New studies of the use of the fluid landscape in the Early Medieval Fenlands point to a continuity in the settlement-structure from pre-Roman times…
St. Kilda is a small group of islands far off the West Coast of the Outer Hebrides. Inhabited for at least four millennia it has a rich medieval past.
Summer Courses in Medieval history, art, archaeology, literature and all the other disciplines will be listed here chronologically
Yet again an intriguing Viking figurine has been found on the island of Fyn in Denmark. This time it is a rare Odin with a ‘horned’ helmet
Love a good medieval read? Pick up the ‘Tales from The Long Twelfth Century’ by Richard Huscroft and read all about the ‘Rise and Fall of the Angevin Empire’.
Do you wish to learn how to do split stitch and underside couching? And perhaps produce your own medieval embroidered bag? This autumn offers several opportunities for the keen medievalist to learn the art and craft of medieval embroidery
The great age of Apus Anglicanum fell between 1200 – 1400. New book explores the many facets of this magnificent art-form and the preserved pieces
From 1250 – 1350 English embroidery – Opus Anglicanum – made queens, kings and popes very avaricious. Catalogue to exhibition 2016 tells the story
At some point at the end of the 13th century luxury silk industries emerged in Paris. Sharon Farmer tells the story in a new book out in November 2016
Popes, Bishops, Abbots, Kings and Queens! All were willing to do anything to lay their hands on the sumptuous English embroideries – Opus Anglicanum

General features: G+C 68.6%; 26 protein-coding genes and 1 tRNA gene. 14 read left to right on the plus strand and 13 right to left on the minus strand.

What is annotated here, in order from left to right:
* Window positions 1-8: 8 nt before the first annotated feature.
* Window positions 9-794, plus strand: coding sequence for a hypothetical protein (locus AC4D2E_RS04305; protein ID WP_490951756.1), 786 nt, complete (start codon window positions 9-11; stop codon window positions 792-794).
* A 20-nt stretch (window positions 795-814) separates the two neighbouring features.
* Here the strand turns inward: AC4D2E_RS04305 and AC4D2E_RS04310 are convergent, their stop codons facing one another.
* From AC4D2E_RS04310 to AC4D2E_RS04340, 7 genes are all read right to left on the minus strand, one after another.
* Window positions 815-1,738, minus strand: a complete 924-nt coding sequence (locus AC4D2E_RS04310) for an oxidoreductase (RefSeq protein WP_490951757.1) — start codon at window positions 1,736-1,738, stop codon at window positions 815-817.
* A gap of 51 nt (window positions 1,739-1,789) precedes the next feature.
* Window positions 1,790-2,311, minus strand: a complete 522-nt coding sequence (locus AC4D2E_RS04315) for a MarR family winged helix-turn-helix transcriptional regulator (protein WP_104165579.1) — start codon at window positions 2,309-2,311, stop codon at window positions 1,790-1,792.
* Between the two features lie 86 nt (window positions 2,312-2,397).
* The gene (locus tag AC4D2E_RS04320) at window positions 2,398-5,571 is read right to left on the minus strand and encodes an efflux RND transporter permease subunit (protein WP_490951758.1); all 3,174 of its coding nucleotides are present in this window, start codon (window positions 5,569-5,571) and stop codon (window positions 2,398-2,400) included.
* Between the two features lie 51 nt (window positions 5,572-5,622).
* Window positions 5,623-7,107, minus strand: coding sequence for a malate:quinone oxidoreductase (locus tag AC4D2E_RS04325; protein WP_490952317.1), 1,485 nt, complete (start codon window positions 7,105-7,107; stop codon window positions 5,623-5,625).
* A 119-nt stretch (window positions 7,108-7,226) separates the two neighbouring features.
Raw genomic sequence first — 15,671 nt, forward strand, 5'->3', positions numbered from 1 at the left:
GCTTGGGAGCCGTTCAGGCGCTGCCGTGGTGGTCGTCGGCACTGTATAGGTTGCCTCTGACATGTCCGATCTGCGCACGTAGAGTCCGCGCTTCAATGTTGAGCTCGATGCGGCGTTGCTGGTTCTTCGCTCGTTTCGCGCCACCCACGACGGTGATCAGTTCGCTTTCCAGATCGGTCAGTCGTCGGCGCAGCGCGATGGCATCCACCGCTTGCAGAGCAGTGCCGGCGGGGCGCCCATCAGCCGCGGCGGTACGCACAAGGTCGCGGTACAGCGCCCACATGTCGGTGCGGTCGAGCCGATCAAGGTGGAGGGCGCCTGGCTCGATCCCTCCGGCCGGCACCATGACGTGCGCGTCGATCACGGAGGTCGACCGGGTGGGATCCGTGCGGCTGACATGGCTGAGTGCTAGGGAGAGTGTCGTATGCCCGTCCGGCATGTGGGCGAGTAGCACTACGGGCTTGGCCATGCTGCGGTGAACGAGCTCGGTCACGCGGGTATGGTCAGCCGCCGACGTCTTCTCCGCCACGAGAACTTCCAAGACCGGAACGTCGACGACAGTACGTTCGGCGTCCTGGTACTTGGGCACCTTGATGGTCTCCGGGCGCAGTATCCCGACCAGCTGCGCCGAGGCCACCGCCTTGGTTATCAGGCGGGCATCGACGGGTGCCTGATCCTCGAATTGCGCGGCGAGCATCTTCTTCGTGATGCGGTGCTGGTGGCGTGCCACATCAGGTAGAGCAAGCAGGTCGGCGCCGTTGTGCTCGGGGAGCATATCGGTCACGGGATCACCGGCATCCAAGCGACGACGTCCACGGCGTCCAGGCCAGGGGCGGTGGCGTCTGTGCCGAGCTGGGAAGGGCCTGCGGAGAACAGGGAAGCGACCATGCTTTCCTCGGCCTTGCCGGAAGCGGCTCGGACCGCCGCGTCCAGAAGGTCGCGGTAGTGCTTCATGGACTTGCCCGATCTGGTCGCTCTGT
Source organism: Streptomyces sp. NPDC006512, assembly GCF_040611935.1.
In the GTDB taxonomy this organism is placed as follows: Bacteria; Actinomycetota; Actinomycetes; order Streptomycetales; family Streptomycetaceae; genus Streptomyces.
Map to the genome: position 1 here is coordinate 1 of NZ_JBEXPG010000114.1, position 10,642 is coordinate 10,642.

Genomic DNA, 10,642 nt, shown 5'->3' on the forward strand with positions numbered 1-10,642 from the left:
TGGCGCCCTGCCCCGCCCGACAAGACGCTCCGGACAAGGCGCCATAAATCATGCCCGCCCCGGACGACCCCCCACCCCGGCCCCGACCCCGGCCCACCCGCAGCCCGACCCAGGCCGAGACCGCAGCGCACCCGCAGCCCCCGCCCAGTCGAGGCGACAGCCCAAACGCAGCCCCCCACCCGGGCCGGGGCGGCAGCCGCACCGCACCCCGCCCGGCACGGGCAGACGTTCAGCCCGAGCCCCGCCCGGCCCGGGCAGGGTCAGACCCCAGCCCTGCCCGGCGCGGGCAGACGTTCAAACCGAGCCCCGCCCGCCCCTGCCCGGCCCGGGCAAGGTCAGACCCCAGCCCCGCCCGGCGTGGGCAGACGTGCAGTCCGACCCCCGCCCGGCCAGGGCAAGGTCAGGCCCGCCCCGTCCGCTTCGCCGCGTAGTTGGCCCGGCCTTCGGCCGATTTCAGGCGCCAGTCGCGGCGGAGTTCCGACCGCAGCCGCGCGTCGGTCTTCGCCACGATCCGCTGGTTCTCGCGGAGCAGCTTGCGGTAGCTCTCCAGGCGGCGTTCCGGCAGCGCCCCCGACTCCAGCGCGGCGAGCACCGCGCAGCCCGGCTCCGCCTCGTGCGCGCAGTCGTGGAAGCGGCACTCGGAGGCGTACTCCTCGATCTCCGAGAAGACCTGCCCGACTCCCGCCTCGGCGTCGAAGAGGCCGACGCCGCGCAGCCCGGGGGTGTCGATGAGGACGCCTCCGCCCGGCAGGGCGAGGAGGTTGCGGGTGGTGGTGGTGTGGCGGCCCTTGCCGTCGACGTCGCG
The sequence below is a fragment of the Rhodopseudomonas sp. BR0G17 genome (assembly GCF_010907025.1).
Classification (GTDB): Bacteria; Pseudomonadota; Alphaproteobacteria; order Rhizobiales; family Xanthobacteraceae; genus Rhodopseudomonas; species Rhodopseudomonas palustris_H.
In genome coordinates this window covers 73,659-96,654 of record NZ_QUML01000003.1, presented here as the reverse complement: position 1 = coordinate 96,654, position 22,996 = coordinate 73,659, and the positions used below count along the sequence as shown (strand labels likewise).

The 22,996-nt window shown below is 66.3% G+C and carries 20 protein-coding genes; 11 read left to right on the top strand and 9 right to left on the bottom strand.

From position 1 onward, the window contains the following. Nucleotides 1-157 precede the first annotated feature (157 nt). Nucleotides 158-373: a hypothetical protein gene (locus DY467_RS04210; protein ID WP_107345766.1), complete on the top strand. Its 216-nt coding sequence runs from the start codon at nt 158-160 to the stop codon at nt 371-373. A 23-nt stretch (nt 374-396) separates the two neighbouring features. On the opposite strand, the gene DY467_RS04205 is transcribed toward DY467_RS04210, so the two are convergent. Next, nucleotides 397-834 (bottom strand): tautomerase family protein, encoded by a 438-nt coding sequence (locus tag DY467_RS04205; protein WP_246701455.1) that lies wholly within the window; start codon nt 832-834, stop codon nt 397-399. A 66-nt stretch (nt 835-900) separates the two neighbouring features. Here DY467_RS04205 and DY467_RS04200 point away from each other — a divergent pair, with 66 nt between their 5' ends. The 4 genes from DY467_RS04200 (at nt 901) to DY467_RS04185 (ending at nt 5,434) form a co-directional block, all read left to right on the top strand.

In the Early Middle Ages eels were abundant and served as comfort food for hungry peasants. Later it turned into a very expensive delicatessen.
The eel is a curious animal. Now listed on the international red list of threatened species, it used to be the ubiquitous food for small holders and poor peasants in the early middle ages
On the edge of the Fenlands at Oikington an Anglo-Saxon man named Hoch built a farm sometime in the 5th century. here, his family was buried
New studies of the use of the fluid landscape in the Early Medieval Fenlands point to a continuity in the settlement-structure from pre-Roman times
The Anglo-Saxon hermit, St. Guthlac, had a career reaching from aristocratic warrior over monastic visionary to patron saint of Crowland Abbey
For a long time a number of research projects have explored the culturally fluid landscape of the Medieval Fenlands in Eastern England. New book tells the story
Rendelsham is located five km north-east of Sutton Hoo and known as an early Anglo-Saxon emporium. Recently a royal mead-hall was discovered there
Check the calendar which is continuously updated! And don’t forget to write to us if you wish to have a conference, symposium or workshop added…
Jobs for Medievalists! Get the latest job postings here…
Each month we stumble over news which might interest – upcoming exhibitions, new blogs, new resources. Don’t miss the updated list…